TBS names Keith Olbermann host of MLB post-season coverage


The often controversial former "SportsCenter" and "Countdown"' anchor joins MLB on TBS for its coverage of the post-season.

The talented but mercurial Keith Olbermann has found one more unburned bridge.

Olbermann, who has seemingly been on every network under the sun over the years, has joined TBS. There, he will host the network's MLB post-season coverage, working alongside Dennis Eckersley. This puts Olbermann back in baseball on any sort of full-time basis for the first time since 2000, when he hosted the World Series for Fox.

The move comes along with a shakeup of the rest of TBS' MLB coverage. Analyst Cal Ripken will move from the studio to the booth full-time. He'll work on TBS' lead team with Ernie Johnson and Ron Darling, the latter of whom signed a contract extension with the network. That threesome will call the 2013 National League Championship Series, as well as an LDS and one of the two Wild Card games. The "B" team will be made up of Brian Anderson and John Smoltz, a pair who will call a Division Series and a Wild Card game.

This deal signifies Olbermann's first regular TV work since his nightly political broadcast, Countdown, was "canceled" by Current TV. Olbermann and Current butted heads his entire year at the network, and the cancellation ended with a lawsuit by Olbermann, a countersuit by Current, and then a settlement. The show had previously lasted eight years on MSNBC, before being released from his contract in early 2011. Before that, his longest running (and one of his most beloved) roles as an anchor had been hosting "The Big Show," his 11 p.m. ET SportsCenter broadcast with Dan Patrick.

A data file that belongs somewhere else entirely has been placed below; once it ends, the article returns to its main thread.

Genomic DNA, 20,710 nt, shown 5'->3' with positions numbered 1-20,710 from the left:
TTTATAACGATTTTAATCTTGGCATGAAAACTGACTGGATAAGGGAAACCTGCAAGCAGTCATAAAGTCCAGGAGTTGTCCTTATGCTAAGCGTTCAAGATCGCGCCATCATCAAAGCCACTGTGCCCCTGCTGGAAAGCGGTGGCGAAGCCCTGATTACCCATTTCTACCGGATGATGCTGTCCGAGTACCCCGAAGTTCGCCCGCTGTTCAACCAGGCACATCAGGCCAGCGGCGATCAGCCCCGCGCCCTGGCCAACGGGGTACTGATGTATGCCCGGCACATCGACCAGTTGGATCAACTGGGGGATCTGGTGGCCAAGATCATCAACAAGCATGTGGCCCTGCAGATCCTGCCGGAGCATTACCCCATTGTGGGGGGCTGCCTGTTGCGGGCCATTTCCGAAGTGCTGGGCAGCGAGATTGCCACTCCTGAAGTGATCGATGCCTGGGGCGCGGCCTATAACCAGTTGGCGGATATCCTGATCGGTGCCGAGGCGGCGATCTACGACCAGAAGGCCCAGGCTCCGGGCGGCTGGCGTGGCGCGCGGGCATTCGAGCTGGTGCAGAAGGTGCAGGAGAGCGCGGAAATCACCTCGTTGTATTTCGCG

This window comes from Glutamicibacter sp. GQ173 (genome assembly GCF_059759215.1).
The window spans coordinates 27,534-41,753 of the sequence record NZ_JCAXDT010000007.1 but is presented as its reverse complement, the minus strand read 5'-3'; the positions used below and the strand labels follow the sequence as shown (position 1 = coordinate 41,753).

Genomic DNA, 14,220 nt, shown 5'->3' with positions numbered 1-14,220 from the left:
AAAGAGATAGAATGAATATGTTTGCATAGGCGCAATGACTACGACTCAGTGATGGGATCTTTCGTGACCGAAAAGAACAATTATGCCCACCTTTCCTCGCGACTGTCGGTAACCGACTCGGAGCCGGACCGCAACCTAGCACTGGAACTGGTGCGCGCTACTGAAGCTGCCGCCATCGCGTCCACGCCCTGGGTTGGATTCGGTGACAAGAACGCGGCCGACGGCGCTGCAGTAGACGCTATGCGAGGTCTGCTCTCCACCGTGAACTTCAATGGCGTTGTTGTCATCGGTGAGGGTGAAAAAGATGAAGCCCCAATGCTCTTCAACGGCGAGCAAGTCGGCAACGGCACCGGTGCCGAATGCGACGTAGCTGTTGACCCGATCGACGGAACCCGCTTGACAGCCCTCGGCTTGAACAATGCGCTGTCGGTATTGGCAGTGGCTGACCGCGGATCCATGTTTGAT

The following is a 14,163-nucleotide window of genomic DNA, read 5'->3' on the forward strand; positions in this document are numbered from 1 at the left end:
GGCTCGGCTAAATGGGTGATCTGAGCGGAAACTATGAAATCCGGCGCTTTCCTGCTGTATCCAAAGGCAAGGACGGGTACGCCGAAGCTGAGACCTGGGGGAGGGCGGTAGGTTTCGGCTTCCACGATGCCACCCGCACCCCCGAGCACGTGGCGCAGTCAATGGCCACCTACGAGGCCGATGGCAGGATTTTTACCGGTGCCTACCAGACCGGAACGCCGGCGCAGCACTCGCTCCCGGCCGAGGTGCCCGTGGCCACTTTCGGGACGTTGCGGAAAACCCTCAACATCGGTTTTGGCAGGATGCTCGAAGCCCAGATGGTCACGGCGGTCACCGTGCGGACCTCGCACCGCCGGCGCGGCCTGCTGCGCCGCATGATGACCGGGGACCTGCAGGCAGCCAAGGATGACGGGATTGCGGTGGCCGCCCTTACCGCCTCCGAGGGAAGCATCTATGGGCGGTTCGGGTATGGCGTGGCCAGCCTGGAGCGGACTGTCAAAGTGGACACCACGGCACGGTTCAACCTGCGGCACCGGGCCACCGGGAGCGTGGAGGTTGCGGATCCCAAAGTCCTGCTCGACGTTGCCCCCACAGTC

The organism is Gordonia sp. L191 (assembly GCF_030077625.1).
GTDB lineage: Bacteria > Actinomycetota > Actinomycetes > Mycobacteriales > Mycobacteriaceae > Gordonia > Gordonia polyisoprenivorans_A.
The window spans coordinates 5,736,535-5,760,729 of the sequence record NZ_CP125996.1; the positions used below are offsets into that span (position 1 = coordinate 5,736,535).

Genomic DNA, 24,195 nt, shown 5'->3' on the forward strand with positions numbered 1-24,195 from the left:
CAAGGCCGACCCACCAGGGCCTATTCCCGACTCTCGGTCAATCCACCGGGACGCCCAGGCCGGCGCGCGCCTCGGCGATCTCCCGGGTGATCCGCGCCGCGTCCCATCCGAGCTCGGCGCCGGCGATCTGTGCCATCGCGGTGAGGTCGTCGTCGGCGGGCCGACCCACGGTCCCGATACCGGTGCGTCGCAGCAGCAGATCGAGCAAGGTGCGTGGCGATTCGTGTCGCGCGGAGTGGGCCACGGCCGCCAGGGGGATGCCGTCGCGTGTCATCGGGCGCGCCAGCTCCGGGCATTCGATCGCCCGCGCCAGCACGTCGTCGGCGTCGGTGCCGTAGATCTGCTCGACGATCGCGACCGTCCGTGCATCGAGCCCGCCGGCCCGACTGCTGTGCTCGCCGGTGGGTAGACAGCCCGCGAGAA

For TBS, the moves set them up for a future in which they will have much less baseball. The network will go from covering four Division Series to two and two Wild Card games to one next year. Most surprising among this news is that John Smoltz, considered by a lot of people to be a rising star, was demoted. Smoltz is a big name and a decent analyst, so you wonder if his lack of an extension (when it was announced Darling signed one in the same press release) is a forbearer of things to come, especially with one other MLB network (Fox) having its lead analyst role open.

One thing's for sure, however. You really can't go wrong with Olbermann on baseball. Though he has gotten into trouble everywhere he's worked, his baseball knowledge is unassailable. He is frequently seen at Mets and Yankees games, often tweets about it prolifically, and he blogs regularly for MLB.com.

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